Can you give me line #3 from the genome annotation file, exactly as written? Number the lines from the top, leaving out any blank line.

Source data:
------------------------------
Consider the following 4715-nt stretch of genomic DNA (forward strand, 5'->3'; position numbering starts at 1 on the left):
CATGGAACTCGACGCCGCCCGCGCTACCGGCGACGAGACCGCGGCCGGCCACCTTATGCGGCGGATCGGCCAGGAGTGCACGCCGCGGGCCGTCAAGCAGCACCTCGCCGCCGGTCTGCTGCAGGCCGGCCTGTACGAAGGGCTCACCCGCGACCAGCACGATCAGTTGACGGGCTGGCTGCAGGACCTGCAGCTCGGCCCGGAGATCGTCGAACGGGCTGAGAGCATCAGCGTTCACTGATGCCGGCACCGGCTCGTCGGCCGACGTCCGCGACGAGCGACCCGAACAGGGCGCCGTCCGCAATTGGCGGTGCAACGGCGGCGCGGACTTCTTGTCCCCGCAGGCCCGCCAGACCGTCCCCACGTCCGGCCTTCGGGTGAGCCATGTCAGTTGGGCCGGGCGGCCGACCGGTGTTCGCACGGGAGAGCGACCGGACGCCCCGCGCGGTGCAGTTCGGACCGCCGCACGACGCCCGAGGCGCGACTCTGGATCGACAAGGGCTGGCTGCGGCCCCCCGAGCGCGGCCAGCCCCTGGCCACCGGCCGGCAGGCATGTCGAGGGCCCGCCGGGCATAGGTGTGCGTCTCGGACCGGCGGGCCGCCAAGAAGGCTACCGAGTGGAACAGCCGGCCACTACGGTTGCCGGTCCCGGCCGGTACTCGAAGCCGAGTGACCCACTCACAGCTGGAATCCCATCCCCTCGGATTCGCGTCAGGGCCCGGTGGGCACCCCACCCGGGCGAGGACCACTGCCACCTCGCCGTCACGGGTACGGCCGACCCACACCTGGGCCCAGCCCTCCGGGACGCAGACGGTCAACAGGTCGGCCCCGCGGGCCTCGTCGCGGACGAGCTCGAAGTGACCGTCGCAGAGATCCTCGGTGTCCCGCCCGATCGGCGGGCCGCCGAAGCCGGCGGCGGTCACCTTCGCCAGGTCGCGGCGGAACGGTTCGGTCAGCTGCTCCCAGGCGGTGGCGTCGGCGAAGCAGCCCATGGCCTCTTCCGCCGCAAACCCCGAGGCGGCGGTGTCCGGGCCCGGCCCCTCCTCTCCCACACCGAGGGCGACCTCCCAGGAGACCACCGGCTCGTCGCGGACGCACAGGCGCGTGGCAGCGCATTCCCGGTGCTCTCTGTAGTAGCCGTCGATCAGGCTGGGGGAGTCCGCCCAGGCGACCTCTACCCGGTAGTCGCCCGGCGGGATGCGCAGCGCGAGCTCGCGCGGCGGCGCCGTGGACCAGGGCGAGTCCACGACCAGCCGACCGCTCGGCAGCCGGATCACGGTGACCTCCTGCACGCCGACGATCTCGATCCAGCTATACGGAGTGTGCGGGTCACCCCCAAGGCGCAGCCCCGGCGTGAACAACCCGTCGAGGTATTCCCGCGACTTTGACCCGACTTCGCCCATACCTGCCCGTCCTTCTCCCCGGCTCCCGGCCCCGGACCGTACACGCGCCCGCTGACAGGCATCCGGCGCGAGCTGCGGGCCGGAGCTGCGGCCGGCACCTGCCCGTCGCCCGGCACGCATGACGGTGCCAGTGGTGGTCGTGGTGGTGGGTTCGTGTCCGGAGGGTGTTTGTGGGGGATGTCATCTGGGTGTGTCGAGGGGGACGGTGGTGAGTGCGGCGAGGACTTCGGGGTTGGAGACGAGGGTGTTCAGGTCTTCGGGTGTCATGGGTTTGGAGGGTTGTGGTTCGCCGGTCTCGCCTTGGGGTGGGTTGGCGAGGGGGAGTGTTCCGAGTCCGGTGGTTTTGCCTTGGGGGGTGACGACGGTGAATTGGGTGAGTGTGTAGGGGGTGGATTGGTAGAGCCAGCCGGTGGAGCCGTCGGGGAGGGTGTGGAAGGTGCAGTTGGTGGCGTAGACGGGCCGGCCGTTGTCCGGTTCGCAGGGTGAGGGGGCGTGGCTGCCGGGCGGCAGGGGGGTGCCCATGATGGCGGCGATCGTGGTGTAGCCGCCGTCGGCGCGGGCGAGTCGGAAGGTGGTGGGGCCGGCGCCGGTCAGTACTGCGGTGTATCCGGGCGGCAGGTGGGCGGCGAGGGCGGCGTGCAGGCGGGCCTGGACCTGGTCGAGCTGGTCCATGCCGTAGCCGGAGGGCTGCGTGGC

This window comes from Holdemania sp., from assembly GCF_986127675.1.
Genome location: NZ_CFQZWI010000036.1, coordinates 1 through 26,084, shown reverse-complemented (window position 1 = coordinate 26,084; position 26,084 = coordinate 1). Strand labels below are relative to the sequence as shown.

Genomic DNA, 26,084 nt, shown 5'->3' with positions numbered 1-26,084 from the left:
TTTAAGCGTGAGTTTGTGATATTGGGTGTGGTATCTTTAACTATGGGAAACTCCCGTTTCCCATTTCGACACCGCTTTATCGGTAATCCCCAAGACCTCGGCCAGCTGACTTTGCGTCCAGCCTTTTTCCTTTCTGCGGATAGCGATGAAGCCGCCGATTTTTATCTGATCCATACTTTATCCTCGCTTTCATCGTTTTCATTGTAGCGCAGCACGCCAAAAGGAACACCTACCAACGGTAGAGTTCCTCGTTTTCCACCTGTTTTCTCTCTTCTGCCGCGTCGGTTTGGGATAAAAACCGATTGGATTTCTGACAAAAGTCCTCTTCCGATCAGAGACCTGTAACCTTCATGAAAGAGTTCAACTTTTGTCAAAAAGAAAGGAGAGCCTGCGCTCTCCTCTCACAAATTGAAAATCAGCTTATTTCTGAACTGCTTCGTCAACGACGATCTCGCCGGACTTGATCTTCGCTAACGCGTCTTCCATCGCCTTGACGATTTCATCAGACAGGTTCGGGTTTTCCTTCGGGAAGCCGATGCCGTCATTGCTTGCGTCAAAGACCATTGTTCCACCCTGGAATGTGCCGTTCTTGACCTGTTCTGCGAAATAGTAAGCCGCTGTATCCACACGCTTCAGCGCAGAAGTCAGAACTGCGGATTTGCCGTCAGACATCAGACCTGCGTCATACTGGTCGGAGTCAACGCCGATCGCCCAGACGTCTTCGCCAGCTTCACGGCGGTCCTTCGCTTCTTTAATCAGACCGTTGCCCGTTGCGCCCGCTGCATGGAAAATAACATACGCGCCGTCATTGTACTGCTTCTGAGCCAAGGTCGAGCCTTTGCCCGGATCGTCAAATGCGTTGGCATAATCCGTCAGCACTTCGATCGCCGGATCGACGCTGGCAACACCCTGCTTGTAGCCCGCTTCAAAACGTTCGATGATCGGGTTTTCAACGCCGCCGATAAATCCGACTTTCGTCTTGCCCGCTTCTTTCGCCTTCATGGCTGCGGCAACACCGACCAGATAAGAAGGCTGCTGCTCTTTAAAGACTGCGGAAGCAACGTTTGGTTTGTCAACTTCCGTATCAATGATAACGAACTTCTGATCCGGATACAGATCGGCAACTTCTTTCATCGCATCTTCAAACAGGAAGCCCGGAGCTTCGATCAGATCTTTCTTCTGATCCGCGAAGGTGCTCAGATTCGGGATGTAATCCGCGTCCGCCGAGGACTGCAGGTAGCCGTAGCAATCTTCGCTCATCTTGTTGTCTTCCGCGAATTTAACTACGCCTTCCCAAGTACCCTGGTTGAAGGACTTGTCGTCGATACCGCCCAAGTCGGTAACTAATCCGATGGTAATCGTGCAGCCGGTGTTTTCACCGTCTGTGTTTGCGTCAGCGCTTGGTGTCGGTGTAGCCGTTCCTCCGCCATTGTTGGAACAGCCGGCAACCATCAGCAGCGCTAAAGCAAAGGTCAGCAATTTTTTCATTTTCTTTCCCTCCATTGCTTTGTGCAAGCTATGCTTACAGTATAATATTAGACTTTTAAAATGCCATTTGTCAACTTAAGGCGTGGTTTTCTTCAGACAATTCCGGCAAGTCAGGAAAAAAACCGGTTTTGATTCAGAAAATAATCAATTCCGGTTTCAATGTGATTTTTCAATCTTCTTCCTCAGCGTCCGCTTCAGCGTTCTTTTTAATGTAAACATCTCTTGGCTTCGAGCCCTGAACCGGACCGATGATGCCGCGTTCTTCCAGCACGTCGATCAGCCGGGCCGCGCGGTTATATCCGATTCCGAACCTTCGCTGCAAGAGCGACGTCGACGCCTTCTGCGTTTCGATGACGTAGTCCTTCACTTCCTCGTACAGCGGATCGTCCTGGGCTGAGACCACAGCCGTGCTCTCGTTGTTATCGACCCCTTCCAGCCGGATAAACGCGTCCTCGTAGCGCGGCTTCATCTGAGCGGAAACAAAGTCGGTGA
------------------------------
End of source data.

This window comes from Holdemania sp., from assembly GCF_986127675.1.